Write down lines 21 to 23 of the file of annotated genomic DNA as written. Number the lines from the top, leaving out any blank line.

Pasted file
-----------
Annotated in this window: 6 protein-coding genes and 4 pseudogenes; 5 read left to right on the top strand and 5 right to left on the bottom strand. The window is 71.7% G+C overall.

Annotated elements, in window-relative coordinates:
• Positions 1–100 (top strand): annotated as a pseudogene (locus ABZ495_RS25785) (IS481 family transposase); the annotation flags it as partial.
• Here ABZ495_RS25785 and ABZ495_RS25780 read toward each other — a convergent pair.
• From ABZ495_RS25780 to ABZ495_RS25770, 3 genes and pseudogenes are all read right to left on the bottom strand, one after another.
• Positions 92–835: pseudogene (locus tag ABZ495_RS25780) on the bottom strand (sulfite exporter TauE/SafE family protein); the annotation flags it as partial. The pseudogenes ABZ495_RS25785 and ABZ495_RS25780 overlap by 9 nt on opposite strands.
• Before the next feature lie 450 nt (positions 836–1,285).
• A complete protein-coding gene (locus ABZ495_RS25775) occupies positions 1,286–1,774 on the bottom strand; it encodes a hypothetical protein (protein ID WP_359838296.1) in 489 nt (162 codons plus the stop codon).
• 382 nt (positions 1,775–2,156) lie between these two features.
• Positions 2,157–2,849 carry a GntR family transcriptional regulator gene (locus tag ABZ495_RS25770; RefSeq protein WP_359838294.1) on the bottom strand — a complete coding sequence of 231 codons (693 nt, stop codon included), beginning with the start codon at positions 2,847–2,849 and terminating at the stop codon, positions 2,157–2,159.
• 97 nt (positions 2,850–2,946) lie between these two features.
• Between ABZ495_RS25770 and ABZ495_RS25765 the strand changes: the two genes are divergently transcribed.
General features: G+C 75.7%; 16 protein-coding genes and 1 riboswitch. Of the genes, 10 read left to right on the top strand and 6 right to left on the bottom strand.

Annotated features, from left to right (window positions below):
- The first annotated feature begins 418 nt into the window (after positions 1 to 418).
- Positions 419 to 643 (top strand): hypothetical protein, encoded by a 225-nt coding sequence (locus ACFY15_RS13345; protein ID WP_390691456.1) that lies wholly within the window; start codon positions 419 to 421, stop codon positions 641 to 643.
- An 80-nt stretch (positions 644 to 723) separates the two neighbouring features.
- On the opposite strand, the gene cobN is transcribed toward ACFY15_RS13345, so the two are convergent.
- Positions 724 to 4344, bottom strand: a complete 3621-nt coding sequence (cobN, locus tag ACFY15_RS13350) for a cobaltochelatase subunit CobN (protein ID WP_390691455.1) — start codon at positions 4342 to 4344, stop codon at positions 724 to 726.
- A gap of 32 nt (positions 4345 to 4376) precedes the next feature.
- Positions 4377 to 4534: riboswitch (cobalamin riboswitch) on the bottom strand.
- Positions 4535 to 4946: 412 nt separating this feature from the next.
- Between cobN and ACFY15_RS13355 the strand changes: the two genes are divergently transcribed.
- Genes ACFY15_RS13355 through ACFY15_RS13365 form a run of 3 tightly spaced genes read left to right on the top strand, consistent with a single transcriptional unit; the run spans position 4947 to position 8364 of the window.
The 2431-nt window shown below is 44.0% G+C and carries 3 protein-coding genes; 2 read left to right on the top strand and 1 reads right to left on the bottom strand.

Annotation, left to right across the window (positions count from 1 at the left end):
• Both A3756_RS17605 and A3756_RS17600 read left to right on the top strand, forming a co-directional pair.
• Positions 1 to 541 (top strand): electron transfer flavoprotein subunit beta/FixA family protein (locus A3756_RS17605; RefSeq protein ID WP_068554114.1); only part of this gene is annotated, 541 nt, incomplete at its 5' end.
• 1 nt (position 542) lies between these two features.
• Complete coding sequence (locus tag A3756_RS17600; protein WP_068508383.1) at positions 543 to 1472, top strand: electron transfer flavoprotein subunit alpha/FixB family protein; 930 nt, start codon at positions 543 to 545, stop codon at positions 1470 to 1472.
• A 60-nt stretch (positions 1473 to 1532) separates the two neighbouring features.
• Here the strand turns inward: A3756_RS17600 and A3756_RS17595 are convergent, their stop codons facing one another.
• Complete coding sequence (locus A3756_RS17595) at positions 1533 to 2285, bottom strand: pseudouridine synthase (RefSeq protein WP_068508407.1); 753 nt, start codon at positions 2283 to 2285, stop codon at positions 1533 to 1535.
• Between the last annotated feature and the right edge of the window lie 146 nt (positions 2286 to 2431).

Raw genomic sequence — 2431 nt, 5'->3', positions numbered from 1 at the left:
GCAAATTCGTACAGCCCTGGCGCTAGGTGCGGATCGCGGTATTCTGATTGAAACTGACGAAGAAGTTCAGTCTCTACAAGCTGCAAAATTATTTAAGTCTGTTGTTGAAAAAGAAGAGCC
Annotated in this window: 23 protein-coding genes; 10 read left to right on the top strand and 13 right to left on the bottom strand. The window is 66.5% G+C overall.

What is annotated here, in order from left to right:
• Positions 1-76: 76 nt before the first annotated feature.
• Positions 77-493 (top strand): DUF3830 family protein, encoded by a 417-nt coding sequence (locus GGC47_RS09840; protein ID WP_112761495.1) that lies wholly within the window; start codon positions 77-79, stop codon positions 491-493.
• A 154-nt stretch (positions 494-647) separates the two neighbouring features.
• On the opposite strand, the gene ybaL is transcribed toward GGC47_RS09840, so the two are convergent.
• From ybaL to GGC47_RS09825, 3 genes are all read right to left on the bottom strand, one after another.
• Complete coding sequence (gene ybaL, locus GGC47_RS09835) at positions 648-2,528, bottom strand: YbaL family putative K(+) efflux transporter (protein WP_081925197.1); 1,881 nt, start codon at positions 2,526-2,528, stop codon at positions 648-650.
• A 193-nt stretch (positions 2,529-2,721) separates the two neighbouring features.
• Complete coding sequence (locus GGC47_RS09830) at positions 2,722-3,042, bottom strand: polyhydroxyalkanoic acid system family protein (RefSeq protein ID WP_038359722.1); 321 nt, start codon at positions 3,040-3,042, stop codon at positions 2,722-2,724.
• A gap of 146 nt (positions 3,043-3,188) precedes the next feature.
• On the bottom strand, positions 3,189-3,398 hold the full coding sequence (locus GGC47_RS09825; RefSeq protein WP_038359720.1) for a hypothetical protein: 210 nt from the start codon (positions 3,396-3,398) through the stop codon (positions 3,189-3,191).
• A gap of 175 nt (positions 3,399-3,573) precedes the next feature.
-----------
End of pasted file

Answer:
- Positions 4377 to 4534: riboswitch (cobalamin riboswitch) on the bottom strand.
- Positions 4535 to 4946: 412 nt separating this feature from the next.
- Between cobN and ACFY15_RS13355 the strand changes: the two genes are divergently transcribed.